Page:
How to carry out an assessment on three points?

You should learn how to evaluate the terms of tasks at three points, as this is, of course, the best technique for assessing the duration of work together with members of your project team. The technique is called a “three-point assessment” because team members give a pessimistic, optimistic and most likely estimate of the completion time. This technique is one of the best approaches, as it allows the project manager to achieve the following:
  1. Improve accuracy over single point estimates.
  2. Improve the commitment received from the team because the assessment takes risks into account.
  3. Get useful risk information in each task.

Three-point assessment is a three-step process

  1. We work with a team member who will perform the task to determine both positive and negative risks associated with his task. Negative risks are those that can increase the term of the task, and positive ones can be reduced.
  2. Then we ask the team member to name three ratings. The first is the most probable (BG), which is the average duration of work on a task if the employee does it 100 times. The second assessment is pessimistic (P) - the duration of work on the task if all the negative factors that we identified work out. Finally, we ask you to give an optimistic assessment (O) that takes into account all previously identified positive factors.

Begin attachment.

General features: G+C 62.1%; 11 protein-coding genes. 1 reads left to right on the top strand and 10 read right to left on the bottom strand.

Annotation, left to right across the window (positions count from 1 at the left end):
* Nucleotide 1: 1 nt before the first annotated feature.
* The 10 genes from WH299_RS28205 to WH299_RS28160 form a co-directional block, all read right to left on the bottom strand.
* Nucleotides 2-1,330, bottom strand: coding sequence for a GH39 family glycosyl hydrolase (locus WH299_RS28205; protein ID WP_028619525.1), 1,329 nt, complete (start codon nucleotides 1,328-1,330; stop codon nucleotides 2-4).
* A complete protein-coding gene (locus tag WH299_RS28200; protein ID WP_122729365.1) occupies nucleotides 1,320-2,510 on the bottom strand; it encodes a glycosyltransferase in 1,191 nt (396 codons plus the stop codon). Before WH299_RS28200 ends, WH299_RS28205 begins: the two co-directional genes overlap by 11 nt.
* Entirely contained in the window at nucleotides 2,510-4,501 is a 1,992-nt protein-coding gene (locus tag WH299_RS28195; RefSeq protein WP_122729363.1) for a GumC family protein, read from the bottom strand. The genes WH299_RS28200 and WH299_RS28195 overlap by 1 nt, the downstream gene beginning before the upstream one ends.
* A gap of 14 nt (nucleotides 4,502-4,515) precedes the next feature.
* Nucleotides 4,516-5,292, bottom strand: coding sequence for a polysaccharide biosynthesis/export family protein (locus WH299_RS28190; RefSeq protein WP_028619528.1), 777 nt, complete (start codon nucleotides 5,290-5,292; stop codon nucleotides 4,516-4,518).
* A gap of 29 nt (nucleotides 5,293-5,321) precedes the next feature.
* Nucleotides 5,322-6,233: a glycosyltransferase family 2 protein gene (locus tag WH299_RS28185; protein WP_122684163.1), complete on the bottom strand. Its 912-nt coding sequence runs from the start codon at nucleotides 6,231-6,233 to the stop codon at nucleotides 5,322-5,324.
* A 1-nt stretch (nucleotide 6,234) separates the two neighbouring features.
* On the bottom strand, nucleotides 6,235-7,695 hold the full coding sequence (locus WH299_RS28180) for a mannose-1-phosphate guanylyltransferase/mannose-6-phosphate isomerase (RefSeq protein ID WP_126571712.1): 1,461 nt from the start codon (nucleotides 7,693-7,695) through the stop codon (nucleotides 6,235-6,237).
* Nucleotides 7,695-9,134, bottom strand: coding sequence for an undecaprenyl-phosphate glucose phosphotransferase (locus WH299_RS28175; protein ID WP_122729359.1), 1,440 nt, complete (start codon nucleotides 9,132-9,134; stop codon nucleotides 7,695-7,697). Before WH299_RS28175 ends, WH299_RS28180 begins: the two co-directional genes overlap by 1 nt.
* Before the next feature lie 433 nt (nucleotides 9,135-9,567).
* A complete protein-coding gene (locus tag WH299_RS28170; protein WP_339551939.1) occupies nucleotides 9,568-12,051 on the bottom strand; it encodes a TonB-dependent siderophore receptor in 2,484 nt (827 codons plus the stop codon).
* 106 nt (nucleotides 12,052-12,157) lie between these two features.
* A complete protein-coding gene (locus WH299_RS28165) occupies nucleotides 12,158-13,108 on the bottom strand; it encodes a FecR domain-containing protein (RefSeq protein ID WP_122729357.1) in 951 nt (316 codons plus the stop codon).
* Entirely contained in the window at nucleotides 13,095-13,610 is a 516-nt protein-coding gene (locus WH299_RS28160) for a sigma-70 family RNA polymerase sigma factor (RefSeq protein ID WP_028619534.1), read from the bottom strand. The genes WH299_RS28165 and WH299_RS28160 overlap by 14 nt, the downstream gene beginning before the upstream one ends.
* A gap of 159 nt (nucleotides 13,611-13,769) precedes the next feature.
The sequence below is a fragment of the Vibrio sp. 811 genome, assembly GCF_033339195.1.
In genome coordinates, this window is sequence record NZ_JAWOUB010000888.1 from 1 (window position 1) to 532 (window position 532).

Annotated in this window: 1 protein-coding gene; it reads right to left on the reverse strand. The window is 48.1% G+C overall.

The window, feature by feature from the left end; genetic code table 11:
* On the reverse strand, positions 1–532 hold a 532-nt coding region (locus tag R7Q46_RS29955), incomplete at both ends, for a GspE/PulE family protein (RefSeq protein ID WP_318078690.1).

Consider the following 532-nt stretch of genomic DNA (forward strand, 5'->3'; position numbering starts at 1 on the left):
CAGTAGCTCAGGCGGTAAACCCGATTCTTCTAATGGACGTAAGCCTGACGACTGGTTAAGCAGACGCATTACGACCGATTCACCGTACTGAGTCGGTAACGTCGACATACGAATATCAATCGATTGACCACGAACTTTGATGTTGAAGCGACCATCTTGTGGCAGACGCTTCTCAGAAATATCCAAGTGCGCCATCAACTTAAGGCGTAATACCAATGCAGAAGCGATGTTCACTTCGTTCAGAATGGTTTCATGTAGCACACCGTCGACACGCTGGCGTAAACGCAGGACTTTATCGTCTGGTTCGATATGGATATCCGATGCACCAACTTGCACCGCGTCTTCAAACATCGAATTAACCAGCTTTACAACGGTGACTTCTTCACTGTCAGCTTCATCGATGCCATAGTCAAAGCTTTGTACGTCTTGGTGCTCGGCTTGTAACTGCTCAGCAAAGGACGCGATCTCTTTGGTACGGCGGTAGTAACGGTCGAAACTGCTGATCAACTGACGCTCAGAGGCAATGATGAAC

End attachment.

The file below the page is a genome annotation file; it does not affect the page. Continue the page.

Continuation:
3. Now we carry out simple calculations with three estimates obtained. We calculate the value and standard deviation using three-point estimation formulas: (O + 4 * BG + P) / 6 = weighted value, and (PO) / 6 = standard deviation (used to calculate probabilities). The weighted value for the three evaluations that a member of the team gave us is the estimate that we use for his task. It takes into account the risks in the task and the effects of positive and negative risks.

Discussing the risks in the task, we give the employee the opportunity to participate in the process of determining the assessment. We also bypass the games that usually occur when evaluating a single value. Usually in the process of determining this single value, team members stretch it as soon as they can. They know from experience that the project manager is likely to arbitrarily cut it. It’s for sure that this is not a way to get a good grade.

When we evaluate at three points, we record all three ratings in the relevant documents, as well as the positive and negative risks identified for the task. We openly inform the project team and customers that the estimates are not 100% accurate. That there are risks that we have considered and which may affect the time taken to complete the task. This approach eliminates some doubts of the team members regarding the task assessment process.


A three-point assessment provides us with better information, as we explicitly take risks into account. In addition, we learn about the risks of the task in the early stages of the process and learn from who will carry out the task. All this gives us the opportunity to take corrective actions before the work is started. This increases the likelihood of good risks and reduces the likelihood of bad ones.

For example, a team member says that when performing work that involved a certain department of the company, the amount of work increased significantly due to the fact that the leaders and managers of this department constantly missed appointments. Knowing this, we can take steps to ensure that representatives of this department attend the meetings. We can even attract a project customer to get a promise from them to attend meetings. If we can reduce the likelihood of negative risks, then we are taking a big step towards improving the terms of the project.

Author: Dick Billows
Original article: How to do 3-point Estimating
Additional Resources: PERT

Also popular now: